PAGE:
The conjecture that every even number may be expressed as the sum of 2 prime numbers. This conjecture has yet to be proved or disproved. The conjecture has been tested numerically up to huge limits (4 × 1011?), and a somewhat weaker theorem has been proved: that every even number is the sum of not more than 300000 prime numbers.

None of this provides any indication as to whether the conjecture is, in fact, true. Indeed, it might be that the conjecture is unproveable in Peano arithmetic. But this would have interesting consequences: suppose the conjecture is unproveable. Then it must be true in True arithmetic. For suppose it were false. Then a counterexample could be found, i.e. some (presumably huge, but finite) even number E would exist, that wasn't the sum of 2 primes. But finitely many tests would confirm E was a counterexample: just list all primes smaller than E, and show that the sum of every two of them is not E. So such a counterexample cannot exist, hence if Goldbach's conjecture is unproveable it must be true.

Small correction: Goldbach's conjecture says that every even number greater than 2 can be expressed as the sum of two prime numbers. 2, of course, cannot be expressed as the sum of 2 prime numbers. (See also 1 is not prime)

Stated in 1742 in a letter written by Christian Goldbach to Leonard Euler, this is one of the most difficult problems in mathematics today. In fact, the conjecture has probably replaced Fermat's Last Theorem as the most popular example of a mathematical problem that is easily understood, but difficult to solve. If you can prove, disprove, or show that this conjecture is undecidable, you will get a million dollars from Faber and Faber.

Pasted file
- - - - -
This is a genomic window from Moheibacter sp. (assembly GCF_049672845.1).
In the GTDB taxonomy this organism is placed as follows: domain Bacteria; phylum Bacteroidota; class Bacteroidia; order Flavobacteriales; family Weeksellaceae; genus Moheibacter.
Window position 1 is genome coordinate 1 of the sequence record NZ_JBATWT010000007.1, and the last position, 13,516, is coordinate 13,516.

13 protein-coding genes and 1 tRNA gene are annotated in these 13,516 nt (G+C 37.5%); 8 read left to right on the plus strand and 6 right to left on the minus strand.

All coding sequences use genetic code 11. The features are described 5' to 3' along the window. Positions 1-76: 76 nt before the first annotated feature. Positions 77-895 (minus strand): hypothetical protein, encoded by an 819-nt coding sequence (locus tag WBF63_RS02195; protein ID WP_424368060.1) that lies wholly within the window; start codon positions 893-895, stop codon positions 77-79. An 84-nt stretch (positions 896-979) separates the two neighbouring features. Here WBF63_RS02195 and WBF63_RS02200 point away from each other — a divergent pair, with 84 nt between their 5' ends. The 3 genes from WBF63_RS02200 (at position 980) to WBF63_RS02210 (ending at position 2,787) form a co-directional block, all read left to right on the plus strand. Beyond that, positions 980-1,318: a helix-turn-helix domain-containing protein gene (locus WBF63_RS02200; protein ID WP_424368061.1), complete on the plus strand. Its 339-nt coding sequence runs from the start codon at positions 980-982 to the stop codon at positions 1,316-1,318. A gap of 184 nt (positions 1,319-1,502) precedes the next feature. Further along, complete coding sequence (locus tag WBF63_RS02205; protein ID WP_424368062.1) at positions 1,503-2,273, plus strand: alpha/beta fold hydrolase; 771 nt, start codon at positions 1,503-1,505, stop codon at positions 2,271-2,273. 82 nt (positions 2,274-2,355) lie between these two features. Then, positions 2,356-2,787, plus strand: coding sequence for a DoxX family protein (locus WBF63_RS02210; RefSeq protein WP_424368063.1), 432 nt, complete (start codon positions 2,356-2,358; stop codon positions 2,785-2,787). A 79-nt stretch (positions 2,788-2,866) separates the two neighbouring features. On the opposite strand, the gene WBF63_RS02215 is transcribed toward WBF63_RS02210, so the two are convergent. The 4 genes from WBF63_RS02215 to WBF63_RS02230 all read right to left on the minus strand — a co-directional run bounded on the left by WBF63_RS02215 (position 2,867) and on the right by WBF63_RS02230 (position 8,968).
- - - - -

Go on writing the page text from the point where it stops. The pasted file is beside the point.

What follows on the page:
The chinese mathematican Chen Jing-Rung has made a big step towards solving the Goldbach's conjecture in 1966. He was able to prove that each even number bigger than 2 is the sum of a prime number and the product of two prime numbers. So 20 is the sum of 5 and 15, what is the product of 5 and 3. This seems to be very near to the prove of Goldbach's conjecture but in the last thirty years no one was able to make the last step.

The american publishing house "Bloomsbury" and the english "Faber" offer a prize of one million US Dollar to the person who publishes the prove in the next four years.

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